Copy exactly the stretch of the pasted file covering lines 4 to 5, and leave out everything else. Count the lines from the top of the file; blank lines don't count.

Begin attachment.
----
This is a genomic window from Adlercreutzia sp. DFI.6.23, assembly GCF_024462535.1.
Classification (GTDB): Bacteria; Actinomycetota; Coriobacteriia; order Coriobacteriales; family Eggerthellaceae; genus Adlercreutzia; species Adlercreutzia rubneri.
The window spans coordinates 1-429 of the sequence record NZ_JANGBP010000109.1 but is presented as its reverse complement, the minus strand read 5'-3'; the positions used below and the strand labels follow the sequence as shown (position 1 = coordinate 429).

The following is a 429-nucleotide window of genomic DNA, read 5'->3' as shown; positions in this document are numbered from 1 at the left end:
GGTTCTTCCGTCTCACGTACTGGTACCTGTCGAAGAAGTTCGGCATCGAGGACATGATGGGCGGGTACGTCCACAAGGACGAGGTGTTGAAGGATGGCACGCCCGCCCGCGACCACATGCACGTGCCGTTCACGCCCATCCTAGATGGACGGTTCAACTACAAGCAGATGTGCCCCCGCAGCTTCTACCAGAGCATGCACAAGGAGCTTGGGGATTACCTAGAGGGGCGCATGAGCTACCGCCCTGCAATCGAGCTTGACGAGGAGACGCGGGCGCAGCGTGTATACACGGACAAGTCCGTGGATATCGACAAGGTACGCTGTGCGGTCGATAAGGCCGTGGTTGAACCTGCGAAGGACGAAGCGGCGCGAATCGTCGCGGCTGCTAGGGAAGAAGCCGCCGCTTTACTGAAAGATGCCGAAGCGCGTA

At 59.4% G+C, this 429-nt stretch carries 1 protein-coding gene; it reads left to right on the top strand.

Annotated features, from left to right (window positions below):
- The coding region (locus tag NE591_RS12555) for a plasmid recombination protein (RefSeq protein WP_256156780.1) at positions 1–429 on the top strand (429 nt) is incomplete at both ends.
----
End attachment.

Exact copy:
The following is a 429-nucleotide window of genomic DNA, read 5'->3' as shown; positions in this document are numbered from 1 at the left end:
GGTTCTTCCGTCTCACGTACTGGTACCTGTCGAAGAAGTTCGGCATCGAGGACATGATGGGCGGGTACGTCCACAAGGACGAGGTGTTGAAGGATGGCACGCCCGCCCGCGACCACATGCACGTGCCGTTCACGCCCATCCTAGATGGACGGTTCAACTACAAGCAGATGTGCCCCCGCAGCTTCTACCAGAGCATGCACAAGGAGCTTGGGGATTACCTAGAGGGGCGCATGAGCTACCGCCCTGCAATCGAGCTTGACGAGGAGACGCGGGCGCAGCGTGTATACACGGACAAGTCCGTGGATATCGACAAGGTACGCTGTGCGGTCGATAAGGCCGTGGTTGAACCTGCGAAGGACGAAGCGGCGCGAATCGTCGCGGCTGCTAGGGAAGAAGCCGCCGCTTTACTGAAAGATGCCGAAGCGCGTA